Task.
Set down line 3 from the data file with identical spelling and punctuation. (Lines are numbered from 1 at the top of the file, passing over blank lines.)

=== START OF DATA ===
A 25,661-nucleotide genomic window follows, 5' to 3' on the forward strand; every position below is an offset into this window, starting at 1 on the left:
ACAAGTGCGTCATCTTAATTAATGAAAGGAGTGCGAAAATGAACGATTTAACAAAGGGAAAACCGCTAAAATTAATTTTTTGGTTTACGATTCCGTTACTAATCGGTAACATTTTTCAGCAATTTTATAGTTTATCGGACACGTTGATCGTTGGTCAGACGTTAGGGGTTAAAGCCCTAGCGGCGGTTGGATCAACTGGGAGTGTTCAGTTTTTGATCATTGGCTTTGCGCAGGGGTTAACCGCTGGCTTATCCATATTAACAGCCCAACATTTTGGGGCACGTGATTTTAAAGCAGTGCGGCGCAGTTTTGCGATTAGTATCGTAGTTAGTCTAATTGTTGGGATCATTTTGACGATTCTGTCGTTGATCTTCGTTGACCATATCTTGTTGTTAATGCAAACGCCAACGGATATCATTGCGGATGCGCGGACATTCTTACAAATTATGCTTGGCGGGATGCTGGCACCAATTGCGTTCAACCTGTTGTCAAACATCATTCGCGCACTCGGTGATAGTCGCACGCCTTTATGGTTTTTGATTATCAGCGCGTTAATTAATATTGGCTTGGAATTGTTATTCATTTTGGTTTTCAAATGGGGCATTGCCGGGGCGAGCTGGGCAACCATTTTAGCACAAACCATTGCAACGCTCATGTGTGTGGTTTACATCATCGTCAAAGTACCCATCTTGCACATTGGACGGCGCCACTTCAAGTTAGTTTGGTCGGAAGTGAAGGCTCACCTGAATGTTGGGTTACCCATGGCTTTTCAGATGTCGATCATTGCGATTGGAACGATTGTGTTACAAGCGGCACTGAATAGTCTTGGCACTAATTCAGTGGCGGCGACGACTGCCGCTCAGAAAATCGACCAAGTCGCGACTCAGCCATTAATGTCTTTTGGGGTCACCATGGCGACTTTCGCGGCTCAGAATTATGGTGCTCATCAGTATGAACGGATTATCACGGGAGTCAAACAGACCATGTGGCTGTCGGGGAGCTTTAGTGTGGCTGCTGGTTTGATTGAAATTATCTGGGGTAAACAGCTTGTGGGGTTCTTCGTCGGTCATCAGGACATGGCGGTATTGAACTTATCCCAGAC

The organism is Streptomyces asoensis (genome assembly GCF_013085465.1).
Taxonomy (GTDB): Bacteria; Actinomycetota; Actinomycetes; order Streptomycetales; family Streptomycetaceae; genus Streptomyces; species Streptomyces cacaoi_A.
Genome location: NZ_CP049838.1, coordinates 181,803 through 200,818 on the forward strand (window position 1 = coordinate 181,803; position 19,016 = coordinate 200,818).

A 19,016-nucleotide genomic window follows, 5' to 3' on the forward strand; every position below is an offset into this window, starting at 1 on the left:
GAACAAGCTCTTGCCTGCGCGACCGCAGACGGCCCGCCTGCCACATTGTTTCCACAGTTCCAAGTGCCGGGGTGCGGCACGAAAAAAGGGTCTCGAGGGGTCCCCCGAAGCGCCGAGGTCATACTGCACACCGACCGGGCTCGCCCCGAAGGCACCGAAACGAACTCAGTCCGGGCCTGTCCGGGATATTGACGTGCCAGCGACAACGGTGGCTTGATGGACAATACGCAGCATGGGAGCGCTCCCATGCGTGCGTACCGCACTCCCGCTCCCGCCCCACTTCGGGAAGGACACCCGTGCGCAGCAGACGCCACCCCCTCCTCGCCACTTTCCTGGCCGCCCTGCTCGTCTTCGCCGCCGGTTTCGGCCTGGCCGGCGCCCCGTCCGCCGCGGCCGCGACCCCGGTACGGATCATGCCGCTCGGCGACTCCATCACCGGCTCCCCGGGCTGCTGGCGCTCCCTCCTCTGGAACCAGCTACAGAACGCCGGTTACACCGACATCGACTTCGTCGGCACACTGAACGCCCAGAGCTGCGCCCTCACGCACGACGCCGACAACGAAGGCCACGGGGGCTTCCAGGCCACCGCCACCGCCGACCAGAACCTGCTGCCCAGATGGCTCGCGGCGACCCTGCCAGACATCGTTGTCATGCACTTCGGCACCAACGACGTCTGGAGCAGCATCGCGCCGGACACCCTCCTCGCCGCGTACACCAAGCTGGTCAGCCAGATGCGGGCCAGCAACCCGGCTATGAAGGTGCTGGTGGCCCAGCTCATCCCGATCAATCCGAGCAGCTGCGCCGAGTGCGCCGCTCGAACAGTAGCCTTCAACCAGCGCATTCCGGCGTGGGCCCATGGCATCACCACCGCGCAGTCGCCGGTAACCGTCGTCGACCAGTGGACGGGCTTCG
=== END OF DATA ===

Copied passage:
The organism is Streptomyces asoensis (genome assembly GCF_013085465.1).